As Marian DeVoe looked at her financials at Chardon Rubber Co., she knew there was a problem.
“In the rubber industry, we’ve been in a very challenging environment, both cost-wise and with pressure from our customers over the last several years,” says DeVoe, president and chief operating officer of the company that designs and manufactures engineered rubber and plastic component systems. “We got so focused on just growing the top line that we lost track of where we were really getting value from that growth.”
DeVoe discovered that about 15 percent of the company’s customers were contributing 90 percent of its sales dollars.
“We had a huge amount of customers that were really not contributing, and, in fact, might be taking us down with the type of products we were trying to make,” DeVoe says.
In hopes of fixing the problem, DeVoe and about a dozen other Chardon Rubber employees attended a SOAR to Strategic Excellence event. SOAR — invented by Larry Goddard, founder and president of The Parkland Group — is designed to measure business health and help achieve improved profitability.
“Going through the SOAR process, we were able to understand that we were trying to be all things to all people rather than focusing on our company strengths,” DeVoe says. “We put in a new pricing strategy. We realized that our standard costing system did not accurately represent the true cost of servicing our customers. Once we could understand we were spreading ourselves too thinly and we were not appropriately allocating the costs, we made a determination to change our pricing structure.”
When the company first considered the change, DeVoe says some employees were apprehensive. But with clear communication to both the company’s employees and its customers, fears eased quickly.
“You coach them along, and you try to understand why they are apprehensive and what they feel they have to lose by making the change,” DeVoe says.
The company, which has 130 employees at its Chardon plant, held meetings at various levels but often relied on supervisors to have conversations with their employees.
“The supervisor at that level is the one the employees have the most confidence in and the person they deal with day in and day out,” DeVoe says.
The company also had to communicate the change to customers. DeVoe says the key to keeping customers happy is to be direct, but you also have be clear about the value you bring them with the service you provide.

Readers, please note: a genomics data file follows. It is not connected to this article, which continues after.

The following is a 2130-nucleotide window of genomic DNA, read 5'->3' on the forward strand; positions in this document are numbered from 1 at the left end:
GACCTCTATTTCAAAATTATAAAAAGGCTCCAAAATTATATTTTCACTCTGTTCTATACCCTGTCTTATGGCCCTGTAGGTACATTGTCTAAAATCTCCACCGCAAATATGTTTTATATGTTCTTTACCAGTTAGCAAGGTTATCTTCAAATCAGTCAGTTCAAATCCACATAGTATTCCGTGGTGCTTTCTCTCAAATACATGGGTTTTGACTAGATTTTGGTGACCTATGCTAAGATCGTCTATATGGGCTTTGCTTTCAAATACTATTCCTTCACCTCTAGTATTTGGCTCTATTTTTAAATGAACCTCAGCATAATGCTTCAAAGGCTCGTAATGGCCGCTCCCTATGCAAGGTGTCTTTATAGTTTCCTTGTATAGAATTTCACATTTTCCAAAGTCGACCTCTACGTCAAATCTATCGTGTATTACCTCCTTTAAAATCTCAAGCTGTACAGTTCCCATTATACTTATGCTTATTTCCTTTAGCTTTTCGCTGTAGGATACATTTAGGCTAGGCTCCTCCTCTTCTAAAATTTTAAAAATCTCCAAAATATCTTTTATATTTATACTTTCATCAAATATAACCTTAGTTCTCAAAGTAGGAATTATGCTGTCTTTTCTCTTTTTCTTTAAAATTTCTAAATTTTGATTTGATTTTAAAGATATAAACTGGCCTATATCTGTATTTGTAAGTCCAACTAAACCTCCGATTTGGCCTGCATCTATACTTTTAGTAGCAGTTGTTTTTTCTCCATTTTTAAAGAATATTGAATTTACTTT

“If you’re convinced you’re on the right course, stay the course,” DeVoe says. “We did open up dialogue with customers that may not have existed if we hadn’t taken this approach, and it enabled us to offer some alternative ways of doing things that helped.”
When looking at changes in the way you make sales, DeVoe says it becomes critical to know your customer.
“You have to know who your ideal customer is and focus on them,” DeVoe says. “A lot of analysis, a lot of evaluating costs and the potential for growth with that customer. We found that customers that require the most technical support also offered, in many cases, the most growth potential.”
By being clear about the changes, DeVoe says Chardon Rubber lost very few customers as it made the transition.
“We attempted to define for our customers what we thought the value was that we were bringing to them,” DeVoe says.
HOW TO REACH: Chardon Rubber Co., (440) 285-2161 or www.chardonrubber.com
Go beneath the surface
While financial statements can give an indication of a business’s health at a given moment, they don’t tell you much about the future, says Larry Goddard.
“Are you making money or not making money?” Goddard says. “That’s not a very good indicator of the health of a business over the long term. We wanted to develop a process that could dig beneath the surface and identify the strengths and weaknesses of a business but be able to do it very quickly.”
Goddard, founder and president of The Parkland Group in Cleveland, invented SOAR to Strategic Excellence to do just that. The program is designed to measure business health and help a company determine in one day the steps it needs to take to achieve significant improvement in profitability.
At a SOAR event, businesspeople answer more than 300 questions about their business. The answers are put into a database, analyzed and turned into recommendations for improvement.
“People get a tremendous amount of introspective knowledge in eight hours, and they get it in a color-coded format that essentially tells them where to focus on,” he says.
When Chardon Rubber Co. President and COO Marian DeVoe attended a session, she learned that all sales are not good sales, Goddard says.
“Before you go and pursue growth, you want to make sure that your existing base of business is appropriate for you,” Goddard says. “They focused on better quality of sales before they focused on growth of sales. Once you focus on better quality of sales, you know which customers to pursue in the future.”
HOW TO REACH: The Parkland Group, (216) 621-1985 or www.parkland.com